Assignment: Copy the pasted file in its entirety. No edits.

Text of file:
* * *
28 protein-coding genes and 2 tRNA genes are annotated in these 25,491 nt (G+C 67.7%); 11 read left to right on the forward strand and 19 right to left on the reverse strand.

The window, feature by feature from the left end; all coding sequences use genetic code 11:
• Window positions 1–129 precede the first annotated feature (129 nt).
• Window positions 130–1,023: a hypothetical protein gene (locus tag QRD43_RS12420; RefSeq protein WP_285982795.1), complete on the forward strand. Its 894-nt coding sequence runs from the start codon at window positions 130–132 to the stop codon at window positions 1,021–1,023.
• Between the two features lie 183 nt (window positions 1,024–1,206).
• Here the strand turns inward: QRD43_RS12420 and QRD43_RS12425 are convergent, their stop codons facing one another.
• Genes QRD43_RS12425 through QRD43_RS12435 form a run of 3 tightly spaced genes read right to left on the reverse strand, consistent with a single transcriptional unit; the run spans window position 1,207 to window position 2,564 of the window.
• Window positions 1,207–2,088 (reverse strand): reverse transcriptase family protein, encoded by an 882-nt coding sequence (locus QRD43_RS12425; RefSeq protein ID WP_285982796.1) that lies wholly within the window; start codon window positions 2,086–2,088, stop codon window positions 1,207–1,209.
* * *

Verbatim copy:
28 protein-coding genes and 2 tRNA genes are annotated in these 25,491 nt (G+C 67.7%); 11 read left to right on the forward strand and 19 right to left on the reverse strand.

The window, feature by feature from the left end; all coding sequences use genetic code 11:
• Window positions 1–129 precede the first annotated feature (129 nt).
• Window positions 130–1,023: a hypothetical protein gene (locus tag QRD43_RS12420; RefSeq protein WP_285982795.1), complete on the forward strand. Its 894-nt coding sequence runs from the start codon at window positions 130–132 to the stop codon at window positions 1,021–1,023.
• Between the two features lie 183 nt (window positions 1,024–1,206).
• Here the strand turns inward: QRD43_RS12420 and QRD43_RS12425 are convergent, their stop codons facing one another.
• Genes QRD43_RS12425 through QRD43_RS12435 form a run of 3 tightly spaced genes read right to left on the reverse strand, consistent with a single transcriptional unit; the run spans window position 1,207 to window position 2,564 of the window.
• Window positions 1,207–2,088 (reverse strand): reverse transcriptase family protein, encoded by an 882-nt coding sequence (locus QRD43_RS12425; RefSeq protein ID WP_285982796.1) that lies wholly within the window; start codon window positions 2,086–2,088, stop codon window positions 1,207–1,209.